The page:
Sala Daeng's multi-story, multi-purpose art hub.
Not many office buildings boast of a steakhouse or ice-cream parlor on their ground floors, let alone their own indie cinema, exhibition space or rooftop bar with lush park views. But then Woof Pack is not your regular office building. When it came to creating a space for their branding consultancy firm, Thai-British entrepreneur Jay Spencer and his wife, Jareyadee, were determined to do things differently.
Taking out a lengthy lease on a five-story building near the corner of Sala Daeng Soi 1 and Rama 4 Road, Jay and Jareyadee set out to renovate the place floor by floor. Built in the late ‘80s, the building had sat mostly vacant for 15 years after the Tom Yum Kung financial crisis.
“We wanted to create a community of design and creative types who would gravitate towards each other,” Jay says. Alongside his consultancy firm, Woof Pack, the building is home to offices from heavy-hitters like Red Bull (marketing), Whitespace (design) and Z Communications (PR), independent cinema Bangkok Screening Room, an exhibition space and a slew of hip eateries, from Guss Damn Good’s experimental ice creams to Happy Endings’ modern Vietnamese cuisine.
“The second floor [home to cinema and exhibition space] is like the filling in the sandwich, where we attract foot traffic that ultimately serves all the other tenants,” Jay explains. The cinema screens a mix of international cult classics and local indie flicks, while the whitewashed exhibition space hosts everything from edgy photo shows to Mad Magazine retrospectives.
“Some people call us a gallery, but I wouldn’t go that far,” he continues. “We provide a canvas for people. Anyone could paint the walls white, install the right lighting. This might sound weird, but interspersing art with commercial ventures in one space helps people feel more comfortable. We’re not an uptight art space; we’re versatile.”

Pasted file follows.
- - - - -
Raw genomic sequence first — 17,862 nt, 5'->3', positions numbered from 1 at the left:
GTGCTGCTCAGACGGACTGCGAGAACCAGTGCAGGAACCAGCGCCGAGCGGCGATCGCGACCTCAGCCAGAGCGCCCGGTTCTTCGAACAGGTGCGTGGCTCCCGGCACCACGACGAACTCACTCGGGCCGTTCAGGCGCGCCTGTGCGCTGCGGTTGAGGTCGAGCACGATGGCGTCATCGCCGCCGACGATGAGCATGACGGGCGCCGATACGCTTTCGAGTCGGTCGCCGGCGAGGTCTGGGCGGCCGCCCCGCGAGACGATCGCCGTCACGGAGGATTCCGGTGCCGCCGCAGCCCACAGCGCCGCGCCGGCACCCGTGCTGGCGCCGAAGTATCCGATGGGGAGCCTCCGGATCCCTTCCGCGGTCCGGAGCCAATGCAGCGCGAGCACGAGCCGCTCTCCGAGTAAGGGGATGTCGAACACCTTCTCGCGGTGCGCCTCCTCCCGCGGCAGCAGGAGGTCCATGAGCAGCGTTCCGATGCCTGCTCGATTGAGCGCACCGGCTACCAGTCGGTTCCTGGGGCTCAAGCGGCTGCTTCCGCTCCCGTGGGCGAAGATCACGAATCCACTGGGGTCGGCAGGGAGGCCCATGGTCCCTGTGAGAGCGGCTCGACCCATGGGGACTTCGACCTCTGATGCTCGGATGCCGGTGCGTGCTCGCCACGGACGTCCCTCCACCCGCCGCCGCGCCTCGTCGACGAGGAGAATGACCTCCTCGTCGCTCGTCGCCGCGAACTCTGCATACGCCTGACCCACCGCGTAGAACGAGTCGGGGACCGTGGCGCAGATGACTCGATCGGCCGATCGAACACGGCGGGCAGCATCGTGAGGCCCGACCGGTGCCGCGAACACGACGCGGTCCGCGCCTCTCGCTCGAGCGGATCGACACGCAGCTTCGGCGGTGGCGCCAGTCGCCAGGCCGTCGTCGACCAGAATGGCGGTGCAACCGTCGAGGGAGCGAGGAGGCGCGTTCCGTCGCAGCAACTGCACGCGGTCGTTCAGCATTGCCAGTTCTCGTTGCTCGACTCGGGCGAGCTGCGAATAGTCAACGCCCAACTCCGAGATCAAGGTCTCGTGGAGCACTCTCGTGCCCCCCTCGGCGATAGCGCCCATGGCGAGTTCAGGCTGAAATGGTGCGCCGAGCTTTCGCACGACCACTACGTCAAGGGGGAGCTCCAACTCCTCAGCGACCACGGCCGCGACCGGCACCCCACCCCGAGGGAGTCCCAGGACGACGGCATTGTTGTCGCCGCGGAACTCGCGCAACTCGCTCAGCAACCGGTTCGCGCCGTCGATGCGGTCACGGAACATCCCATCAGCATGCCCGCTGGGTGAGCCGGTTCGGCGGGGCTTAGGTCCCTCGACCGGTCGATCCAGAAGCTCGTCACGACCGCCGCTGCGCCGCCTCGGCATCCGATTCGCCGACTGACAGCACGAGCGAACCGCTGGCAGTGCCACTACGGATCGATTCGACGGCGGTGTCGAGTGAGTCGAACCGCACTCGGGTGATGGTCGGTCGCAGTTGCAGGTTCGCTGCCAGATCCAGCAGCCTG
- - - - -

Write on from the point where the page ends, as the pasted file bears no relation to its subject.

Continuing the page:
At present, Woof Pack hosts around six exhibitions per year, and many times that in corporate events. “We’ve had exhibitions where we’ve sold 70-90 pieces; [Spanish illustrator] Joan Cornella brought in 10,000 people in three weeks. It’s our way of supporting the art scene here, even if the corporate events are where we see the big return. We’ve had fashion shows, Netflix castings, [Australian skincare brand] Aesop took over the space with a laboratory.”
Jay and Jareyadee certainly did their location homework. Sitting on the fringes of Bangkok’s financial district, tree-lined Sala Daeng Soi 1 is a hive of activity on weekdays. “We sent students out to survey office workers within a 350-meter radius of the building, and they came back with a number of around 16,500. That’s a lot of people. We have around 100 or so people working just in our building, but we also wanted to be an anchor for everyone working around here.”
Woof Pack forges community by allotting space out front for street-food vendors to sell their goods in a sanitary environment (“they’ve been here longer than us”). “I hate the word gentrification. But traveling to Tokyo, Hong Kong and Sydney, we found these pockets of the city where by applying a little creativity, ingenuity and TLC to old properties, people were creating these vibrant communities. You need to make a sensible argument for maintaining these old structures. Second-generation kids might have cool plans, but their parents just say no.”
He says Woof Pack is currently at full occupancy, abides by a low-carbon footprint and is an example of using a space to its capacity. The crowning glory is penciled in for July 2019 when a rooftop bar dubbed Ohho will pair treetop views of Lumphini Park with beer and wine at prices which, according to Jay, will “keep people coming back.”